I have a weeping hemlock whose trunk is about an inch and a half in diameter....

Asked December 16, 2014, 3:49 PM EST

I have a weeping hemlock whose trunk is about an inch and a half in diameter. A deer seems to have scrapped a large portion of it in an attempt to break it. The superficial damage is over two feet of the trunk. Is there something I can do to help the healing process of the trunk? Earlier a deer (I believe) broke away my hemlock without eating the foliage. Why do they do this?

Montgomery County Maryland

1 Response

Deer "rub" their antlers on tree bark in late summer/fall to remove the velvet from their new antlers. This can cause a lot of damage. They rub against small tree saplings, multi-trunked shrubs and the lower small limbs of trees--somewhat flexible wood that apparently works best for removing velvet. They are not trying to break the tree.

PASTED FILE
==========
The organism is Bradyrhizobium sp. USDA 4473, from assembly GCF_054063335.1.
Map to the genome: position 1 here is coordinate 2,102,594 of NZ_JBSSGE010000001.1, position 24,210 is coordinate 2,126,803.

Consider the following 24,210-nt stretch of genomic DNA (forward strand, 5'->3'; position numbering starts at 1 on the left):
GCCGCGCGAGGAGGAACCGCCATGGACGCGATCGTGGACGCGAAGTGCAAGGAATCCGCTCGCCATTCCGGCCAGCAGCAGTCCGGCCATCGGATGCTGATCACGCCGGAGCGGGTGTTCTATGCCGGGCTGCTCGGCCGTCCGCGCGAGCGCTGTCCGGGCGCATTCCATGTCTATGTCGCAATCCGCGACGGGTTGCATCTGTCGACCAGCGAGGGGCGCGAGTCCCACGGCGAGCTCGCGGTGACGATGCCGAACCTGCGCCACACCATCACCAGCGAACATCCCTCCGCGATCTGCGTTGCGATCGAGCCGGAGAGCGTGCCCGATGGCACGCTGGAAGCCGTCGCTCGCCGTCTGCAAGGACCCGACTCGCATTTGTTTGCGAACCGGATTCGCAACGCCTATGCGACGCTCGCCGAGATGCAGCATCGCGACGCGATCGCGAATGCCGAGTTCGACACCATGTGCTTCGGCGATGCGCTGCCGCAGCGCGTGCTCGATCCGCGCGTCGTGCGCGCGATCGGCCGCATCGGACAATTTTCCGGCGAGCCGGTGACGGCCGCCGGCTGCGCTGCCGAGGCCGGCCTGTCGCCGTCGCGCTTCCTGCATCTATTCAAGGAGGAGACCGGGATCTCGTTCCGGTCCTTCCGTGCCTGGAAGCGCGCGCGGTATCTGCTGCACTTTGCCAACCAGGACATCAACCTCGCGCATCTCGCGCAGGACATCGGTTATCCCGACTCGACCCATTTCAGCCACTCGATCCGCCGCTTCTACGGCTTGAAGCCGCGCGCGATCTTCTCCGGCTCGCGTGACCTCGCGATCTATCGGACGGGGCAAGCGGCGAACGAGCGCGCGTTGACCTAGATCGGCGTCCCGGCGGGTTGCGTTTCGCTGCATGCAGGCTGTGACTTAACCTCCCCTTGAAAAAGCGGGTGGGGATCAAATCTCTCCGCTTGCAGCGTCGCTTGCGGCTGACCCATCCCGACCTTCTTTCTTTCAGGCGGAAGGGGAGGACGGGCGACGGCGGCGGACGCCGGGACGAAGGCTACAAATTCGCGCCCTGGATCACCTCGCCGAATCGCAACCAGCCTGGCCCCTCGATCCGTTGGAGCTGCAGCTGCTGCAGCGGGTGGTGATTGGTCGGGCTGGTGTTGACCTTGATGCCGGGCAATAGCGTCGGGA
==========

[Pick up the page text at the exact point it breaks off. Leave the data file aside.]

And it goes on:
Once they have scraped off bark, there is nothing you can do to help the trunk heal. Do not use "wound dressing." It slows the healing process. If there are loose dangling shreds of bark, you can clip them off evenly.

The best solution is prevention. For young trees that are likely targets, place wire mesh cage around the trunk (not too tight--you don't want the bark to grow into the wire) or the hard plastic tree wraps that expand as the tree grows.

Here is info on our website from our search box: http://extension.umd.edu/hgic/deer